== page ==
Getting pulled over by the police can be stressful. They scrutinize the driver and determine if there is illegal activity and check for a prior history. It can seem like an eternity for those who get nervous or embarrassed. However, the state’s Supreme Court states that the length of a stop should be temporary and not last any longer than necessary to investigate the initial reason for the stop.

A traffic stop for a broken taillight should not take more than a few minutes. Nor can the officer walk up to the car and ask if there are illegal drugs or firearms in the car. As many know firsthand, this is not always the case.

An officer can expand his or her investigation if the officer smells marijuana in the car or determined that the driver’s actions may indicate that they are under the influence of drugs or alcohol. These new suspicions can extend the length of the stop as the officer further investigates the evolving situation.

What can the driver do

If the officer seems to expand the scope of their investigation and its length, it is essential to remember that the driver still has rights. With this in mind, they can help themselves by doing the following:

  • Provide license and proof of insurance.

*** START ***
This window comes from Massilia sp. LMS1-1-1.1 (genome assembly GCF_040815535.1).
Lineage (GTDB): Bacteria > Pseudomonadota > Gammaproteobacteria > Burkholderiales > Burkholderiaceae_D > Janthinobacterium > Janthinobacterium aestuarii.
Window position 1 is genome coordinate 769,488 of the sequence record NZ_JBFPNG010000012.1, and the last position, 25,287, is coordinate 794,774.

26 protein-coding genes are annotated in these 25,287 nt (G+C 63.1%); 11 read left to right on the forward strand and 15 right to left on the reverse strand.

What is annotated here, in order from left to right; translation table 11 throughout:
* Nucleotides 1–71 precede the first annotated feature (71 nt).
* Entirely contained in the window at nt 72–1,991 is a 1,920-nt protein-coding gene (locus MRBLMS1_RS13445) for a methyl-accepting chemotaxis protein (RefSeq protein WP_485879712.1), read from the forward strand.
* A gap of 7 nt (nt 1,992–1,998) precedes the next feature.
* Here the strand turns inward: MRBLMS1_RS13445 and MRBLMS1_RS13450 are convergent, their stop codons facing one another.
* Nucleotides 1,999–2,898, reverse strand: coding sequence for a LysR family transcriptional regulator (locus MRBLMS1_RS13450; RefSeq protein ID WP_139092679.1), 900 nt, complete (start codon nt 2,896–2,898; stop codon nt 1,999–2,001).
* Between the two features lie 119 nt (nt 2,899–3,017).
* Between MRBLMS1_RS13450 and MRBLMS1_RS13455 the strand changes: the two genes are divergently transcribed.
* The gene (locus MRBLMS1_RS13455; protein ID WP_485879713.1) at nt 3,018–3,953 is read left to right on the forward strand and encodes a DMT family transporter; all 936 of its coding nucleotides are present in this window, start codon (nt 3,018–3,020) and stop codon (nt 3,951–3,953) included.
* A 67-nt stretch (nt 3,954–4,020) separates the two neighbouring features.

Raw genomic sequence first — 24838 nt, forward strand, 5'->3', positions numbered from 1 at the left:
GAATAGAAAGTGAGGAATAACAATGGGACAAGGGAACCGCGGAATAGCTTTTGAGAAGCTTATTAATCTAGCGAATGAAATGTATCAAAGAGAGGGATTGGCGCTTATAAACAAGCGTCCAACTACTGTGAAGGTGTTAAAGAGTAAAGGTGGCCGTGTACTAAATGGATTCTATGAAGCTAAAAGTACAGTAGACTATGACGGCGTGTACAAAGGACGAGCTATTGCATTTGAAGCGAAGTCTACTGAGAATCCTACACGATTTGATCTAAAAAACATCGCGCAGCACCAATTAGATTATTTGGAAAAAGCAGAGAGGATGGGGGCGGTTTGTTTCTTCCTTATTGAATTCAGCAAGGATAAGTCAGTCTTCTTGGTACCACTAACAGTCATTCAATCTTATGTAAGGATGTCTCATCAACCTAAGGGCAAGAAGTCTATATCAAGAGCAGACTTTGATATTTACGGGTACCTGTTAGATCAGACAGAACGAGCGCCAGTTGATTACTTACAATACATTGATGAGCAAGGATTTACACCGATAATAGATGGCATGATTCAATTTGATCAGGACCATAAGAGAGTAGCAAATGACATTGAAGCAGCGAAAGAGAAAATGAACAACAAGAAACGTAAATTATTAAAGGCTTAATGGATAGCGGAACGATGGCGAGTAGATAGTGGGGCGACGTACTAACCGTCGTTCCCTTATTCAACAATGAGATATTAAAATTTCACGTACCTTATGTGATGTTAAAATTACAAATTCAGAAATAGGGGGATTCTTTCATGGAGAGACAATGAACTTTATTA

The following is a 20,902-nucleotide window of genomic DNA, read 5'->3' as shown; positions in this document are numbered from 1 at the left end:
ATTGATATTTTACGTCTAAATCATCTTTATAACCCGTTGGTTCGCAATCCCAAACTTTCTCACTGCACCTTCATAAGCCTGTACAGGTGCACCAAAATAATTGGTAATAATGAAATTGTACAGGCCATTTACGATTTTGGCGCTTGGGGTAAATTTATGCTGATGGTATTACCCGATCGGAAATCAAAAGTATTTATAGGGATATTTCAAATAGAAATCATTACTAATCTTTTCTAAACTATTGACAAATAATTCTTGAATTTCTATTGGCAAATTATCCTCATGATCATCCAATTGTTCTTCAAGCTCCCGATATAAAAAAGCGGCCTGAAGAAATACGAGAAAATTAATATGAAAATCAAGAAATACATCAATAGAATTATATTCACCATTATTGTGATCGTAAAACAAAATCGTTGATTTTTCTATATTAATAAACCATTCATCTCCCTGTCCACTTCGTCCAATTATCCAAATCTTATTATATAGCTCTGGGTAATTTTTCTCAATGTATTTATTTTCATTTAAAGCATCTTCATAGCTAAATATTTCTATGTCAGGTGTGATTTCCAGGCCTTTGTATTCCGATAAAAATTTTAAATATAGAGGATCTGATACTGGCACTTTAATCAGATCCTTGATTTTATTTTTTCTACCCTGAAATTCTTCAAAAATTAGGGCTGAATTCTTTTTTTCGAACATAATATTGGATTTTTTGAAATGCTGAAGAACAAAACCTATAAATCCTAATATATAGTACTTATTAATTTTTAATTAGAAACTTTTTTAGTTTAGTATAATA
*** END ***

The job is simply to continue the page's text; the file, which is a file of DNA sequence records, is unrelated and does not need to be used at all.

• Be polite and follow their instructions, but it is best not to answer their questions.
  • If they seem intent on expanding the scope of their investigation, let them do so without comment – it may later turn out that this was unlawful expansion.
  • Drivers or passengers do not have to consent to a search of themselves or their belongings, but they still may be pat-down or searched against their will.

Contact an attorney immediately

It is best to speak to a criminal defense attorney who can question the premise of the stop and validity of the expanded investigation. These legal professionals understand the laws involved in traffic stops, and if the officer violated them. They can then either seek to have the charges dismissed or work with the courts to ensure that the charges fit the driver’s actions.